medwireNews: Liraglutide 3.0 mg boosts weight loss in obese adolescents receiving lifestyle therapy, show the findings of a phase 3 trial.
Over the course of 56 weeks of treatment, the BMI standard deviation score fell by an average of 0.23, from a baseline of 3.14, in the 125 study participants taking liraglutide versus no change from a baseline of 3.20 in the 126 adolescents taking placebo, which was a significant between-group difference.
“Although evidence in children is limited, a change in the BMI standard-deviation score of at least 0.20 has been suggested to be clinically meaningful,” write Aaron Kelly (University of Minnesota, Minneapolis, USA) and study co-authors in The New England Journal of Medicine.
BMI fell by 1.39 kg/m2 in the liraglutide group, compared with a 0.19 kg/m2 increase in the placebo group, and the corresponding changes in bodyweight were a 2.26 kg reduction versus a 2.25 kg increase, despite all participants receiving nutrition and physical activity advice.
The researchers note the bodyweight changes are similar to the treatment effect seen for liraglutide in adults.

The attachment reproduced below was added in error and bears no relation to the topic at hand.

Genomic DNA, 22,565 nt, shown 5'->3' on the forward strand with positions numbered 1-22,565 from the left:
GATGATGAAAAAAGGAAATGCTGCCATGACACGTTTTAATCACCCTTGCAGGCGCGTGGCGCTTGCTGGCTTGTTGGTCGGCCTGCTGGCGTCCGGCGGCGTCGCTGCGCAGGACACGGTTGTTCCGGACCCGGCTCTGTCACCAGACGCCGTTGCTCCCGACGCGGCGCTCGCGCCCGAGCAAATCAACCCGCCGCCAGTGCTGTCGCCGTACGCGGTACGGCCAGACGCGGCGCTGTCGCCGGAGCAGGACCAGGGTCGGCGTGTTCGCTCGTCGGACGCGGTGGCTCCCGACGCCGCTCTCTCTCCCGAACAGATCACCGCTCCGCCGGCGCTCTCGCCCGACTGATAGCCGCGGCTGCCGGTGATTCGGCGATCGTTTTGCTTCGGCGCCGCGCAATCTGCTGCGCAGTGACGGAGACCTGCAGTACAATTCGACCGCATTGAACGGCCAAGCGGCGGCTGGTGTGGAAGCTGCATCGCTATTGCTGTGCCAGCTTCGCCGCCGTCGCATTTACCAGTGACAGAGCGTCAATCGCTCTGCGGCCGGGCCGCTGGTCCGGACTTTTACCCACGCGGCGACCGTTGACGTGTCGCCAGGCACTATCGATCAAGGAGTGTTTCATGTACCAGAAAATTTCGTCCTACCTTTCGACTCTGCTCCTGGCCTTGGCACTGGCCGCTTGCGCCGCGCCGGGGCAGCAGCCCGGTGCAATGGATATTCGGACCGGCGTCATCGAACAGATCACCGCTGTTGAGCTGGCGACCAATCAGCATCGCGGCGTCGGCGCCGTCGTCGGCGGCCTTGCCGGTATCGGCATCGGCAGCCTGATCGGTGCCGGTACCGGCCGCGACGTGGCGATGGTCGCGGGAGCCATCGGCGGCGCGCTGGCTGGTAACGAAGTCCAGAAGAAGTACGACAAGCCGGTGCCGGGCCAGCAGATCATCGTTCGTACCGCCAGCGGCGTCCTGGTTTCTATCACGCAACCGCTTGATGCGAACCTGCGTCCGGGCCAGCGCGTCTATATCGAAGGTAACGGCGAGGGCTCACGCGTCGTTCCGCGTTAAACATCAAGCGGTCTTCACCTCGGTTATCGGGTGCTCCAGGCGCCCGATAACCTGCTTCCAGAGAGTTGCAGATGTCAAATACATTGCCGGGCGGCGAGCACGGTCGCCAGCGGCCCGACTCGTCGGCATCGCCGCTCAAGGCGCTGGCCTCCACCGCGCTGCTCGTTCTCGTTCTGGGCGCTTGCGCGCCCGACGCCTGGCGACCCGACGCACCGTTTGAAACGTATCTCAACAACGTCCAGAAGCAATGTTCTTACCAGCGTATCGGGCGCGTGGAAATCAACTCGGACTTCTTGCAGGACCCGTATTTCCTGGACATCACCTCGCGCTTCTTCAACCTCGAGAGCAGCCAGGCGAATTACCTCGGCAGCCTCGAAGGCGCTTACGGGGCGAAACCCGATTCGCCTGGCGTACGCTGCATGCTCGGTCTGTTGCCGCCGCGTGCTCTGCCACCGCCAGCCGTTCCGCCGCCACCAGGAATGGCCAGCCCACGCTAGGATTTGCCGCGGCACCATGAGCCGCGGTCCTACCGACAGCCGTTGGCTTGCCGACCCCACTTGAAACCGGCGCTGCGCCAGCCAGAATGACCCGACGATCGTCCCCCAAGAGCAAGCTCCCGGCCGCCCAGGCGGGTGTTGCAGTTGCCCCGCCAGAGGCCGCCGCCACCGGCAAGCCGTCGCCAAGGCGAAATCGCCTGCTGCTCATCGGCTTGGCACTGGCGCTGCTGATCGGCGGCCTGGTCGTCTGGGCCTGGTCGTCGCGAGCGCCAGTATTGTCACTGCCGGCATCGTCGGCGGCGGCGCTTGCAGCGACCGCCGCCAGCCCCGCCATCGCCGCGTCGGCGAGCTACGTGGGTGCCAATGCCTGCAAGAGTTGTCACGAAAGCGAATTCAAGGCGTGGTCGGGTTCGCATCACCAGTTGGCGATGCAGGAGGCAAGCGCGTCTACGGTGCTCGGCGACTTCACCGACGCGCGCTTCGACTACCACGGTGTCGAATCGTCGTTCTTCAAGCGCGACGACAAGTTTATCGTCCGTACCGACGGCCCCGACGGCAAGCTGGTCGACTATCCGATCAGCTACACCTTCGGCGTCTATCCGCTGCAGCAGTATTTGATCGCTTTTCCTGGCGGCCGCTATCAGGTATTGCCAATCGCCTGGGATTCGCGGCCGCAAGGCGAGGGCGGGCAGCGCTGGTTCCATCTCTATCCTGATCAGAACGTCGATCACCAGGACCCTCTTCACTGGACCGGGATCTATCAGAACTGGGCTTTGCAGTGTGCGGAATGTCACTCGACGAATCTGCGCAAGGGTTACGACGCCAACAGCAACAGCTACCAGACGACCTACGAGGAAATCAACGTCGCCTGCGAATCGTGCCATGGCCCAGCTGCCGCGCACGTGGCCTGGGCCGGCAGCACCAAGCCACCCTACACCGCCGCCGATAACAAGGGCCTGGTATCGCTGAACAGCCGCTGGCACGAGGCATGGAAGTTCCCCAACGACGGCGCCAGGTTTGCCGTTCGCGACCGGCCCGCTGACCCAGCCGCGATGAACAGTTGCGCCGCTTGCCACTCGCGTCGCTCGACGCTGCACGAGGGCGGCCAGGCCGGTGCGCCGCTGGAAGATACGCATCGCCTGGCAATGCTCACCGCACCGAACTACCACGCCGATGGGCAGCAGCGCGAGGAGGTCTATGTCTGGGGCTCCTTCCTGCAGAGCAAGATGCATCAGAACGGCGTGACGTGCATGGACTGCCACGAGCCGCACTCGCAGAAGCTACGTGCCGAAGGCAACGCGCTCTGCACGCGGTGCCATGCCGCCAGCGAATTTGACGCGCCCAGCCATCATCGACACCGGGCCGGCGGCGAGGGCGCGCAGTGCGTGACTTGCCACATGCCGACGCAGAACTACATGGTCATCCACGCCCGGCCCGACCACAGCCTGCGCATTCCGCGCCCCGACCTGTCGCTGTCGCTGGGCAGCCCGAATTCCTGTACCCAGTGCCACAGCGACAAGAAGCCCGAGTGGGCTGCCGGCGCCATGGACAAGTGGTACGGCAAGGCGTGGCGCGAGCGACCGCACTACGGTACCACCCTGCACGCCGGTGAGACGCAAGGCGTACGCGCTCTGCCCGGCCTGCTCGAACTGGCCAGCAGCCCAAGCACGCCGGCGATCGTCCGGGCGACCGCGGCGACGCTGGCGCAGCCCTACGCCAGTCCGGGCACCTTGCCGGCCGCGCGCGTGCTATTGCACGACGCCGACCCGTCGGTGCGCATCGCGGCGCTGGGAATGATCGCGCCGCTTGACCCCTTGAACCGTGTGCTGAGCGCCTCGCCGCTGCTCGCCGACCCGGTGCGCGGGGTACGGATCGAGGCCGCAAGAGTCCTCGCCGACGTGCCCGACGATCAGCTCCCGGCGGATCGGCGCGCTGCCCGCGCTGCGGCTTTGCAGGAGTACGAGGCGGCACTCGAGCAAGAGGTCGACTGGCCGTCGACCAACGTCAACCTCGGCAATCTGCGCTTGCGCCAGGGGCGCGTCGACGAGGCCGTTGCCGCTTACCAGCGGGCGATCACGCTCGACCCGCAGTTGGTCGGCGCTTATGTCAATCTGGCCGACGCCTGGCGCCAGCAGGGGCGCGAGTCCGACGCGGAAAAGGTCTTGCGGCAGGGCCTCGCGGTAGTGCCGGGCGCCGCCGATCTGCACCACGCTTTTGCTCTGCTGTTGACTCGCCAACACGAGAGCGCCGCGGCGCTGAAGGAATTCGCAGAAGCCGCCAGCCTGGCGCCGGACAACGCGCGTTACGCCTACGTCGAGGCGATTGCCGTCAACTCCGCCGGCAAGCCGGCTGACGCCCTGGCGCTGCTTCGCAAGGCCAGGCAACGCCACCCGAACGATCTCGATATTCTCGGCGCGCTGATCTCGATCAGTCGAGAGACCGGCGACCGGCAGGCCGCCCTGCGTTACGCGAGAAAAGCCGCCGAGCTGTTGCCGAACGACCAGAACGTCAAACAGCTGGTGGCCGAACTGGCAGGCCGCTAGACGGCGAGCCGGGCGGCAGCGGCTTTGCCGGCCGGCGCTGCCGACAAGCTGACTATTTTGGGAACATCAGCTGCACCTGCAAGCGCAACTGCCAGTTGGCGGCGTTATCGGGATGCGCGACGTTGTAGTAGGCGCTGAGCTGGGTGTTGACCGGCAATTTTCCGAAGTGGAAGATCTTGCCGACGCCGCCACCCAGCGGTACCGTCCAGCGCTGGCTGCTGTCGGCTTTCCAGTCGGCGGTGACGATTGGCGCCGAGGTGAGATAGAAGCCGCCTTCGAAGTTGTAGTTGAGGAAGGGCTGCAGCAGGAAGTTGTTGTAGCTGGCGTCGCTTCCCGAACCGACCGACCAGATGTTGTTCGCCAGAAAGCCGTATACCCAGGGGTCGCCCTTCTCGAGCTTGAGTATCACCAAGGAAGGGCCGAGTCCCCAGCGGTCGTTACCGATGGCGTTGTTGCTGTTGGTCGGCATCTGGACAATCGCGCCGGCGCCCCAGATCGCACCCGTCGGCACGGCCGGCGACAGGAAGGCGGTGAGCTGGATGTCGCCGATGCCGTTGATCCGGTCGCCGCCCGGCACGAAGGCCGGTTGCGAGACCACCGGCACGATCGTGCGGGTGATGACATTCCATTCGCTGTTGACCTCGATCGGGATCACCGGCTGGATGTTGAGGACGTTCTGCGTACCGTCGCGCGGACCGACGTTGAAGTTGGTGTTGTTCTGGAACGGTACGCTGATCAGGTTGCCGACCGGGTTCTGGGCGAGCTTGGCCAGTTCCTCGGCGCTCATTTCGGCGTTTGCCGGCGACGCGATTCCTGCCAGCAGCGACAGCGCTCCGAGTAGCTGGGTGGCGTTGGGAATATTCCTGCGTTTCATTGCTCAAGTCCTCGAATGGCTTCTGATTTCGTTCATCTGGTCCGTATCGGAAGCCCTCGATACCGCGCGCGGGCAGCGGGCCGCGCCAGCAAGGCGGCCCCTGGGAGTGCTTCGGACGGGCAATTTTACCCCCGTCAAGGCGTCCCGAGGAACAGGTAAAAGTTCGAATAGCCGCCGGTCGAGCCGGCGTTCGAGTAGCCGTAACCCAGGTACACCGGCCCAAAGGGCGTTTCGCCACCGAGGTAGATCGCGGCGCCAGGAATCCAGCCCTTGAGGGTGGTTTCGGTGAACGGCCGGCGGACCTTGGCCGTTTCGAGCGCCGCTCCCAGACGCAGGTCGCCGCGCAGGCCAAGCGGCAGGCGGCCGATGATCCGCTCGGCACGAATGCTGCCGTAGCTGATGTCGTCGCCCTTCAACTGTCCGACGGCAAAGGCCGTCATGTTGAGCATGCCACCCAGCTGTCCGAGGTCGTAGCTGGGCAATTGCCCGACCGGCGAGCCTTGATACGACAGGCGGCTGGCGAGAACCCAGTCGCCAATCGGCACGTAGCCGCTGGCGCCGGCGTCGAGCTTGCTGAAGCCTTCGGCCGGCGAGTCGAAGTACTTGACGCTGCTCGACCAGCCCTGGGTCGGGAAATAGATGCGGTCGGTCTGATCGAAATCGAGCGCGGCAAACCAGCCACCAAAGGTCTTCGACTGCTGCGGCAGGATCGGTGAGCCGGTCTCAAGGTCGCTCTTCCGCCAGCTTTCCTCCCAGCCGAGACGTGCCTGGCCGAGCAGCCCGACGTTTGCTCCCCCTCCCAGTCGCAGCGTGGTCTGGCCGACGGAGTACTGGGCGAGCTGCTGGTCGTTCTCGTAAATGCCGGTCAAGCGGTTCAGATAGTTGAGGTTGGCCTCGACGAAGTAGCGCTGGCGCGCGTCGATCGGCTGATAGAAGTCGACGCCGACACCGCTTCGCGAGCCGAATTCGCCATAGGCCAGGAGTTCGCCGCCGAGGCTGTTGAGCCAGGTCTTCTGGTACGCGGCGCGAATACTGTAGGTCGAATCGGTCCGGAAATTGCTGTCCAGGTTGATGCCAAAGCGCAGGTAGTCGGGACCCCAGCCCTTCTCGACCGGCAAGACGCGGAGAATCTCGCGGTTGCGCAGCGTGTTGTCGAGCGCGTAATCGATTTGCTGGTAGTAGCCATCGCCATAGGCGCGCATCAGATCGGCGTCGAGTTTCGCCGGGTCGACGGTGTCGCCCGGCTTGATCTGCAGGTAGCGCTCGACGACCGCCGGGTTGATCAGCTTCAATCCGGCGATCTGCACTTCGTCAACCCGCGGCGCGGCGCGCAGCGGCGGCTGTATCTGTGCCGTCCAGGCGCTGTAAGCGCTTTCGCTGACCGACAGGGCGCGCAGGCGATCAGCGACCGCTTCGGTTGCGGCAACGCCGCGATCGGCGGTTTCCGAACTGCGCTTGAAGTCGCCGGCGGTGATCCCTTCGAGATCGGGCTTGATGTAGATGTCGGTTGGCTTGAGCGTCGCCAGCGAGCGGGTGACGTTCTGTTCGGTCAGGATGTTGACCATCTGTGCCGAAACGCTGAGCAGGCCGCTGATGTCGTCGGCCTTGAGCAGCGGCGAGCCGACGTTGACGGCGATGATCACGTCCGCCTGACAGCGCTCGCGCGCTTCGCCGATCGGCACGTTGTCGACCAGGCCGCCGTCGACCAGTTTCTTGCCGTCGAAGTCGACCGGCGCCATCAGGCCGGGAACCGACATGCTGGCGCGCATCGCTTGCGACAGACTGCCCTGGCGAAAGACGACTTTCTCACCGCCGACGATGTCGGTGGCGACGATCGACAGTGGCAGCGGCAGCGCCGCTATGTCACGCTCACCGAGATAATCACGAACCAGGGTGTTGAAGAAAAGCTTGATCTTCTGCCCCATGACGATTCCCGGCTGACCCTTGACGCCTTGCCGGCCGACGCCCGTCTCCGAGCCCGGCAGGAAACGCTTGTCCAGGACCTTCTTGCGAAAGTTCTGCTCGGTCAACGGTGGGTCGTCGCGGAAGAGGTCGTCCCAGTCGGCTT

However, in line with findings in adults, there was a rebound effect during an additional 26 weeks of follow-up after treatment ended; the BMI standard deviation score increased by an average of 0.22 among adolescents who had been taking liraglutide compared with 0.07 among those in the placebo group.
“Some studies indicate that even temporary weight loss may have long-term benefits, but the extent to which this applies in adolescents and the extent to which long-term adherence to pharmacotherapy can be expected are unknown,” say Kelly and team.
Indeed, they found that just seven of 112 serum samples taken for pharmacokinetic analysis at week 8 had undetectable levels of liraglutide, compared with 29 of 98 samples taken at week 56, “a finding that suggests decreasing adherence to the medication.”
The study participants had an average age of approximately 14.5 years, approximately 60% were female, and around a quarter had prediabetes or type 2 diabetes. Of those taking liraglutide, 82.4% achieved escalation to the full dose of 3.0 mg/day.
The researchers found the safety profile of liraglutide to be similar in their adolescent study participants as it is in adults, with gastrointestinal complaints being the most frequent issue, reported by 64.8% versus 36.5% of liraglutide and placebo users, respectively.
However, they stress that 13 participants taking liraglutide discontinued treatment because of side effects, primarily gastrointestinal, whereas none in the placebo group discontinued.
“The higher frequency of gastrointestinal adverse events observed with liraglutide suggests that this treatment may not be suitable for all patients,” the team concludes.
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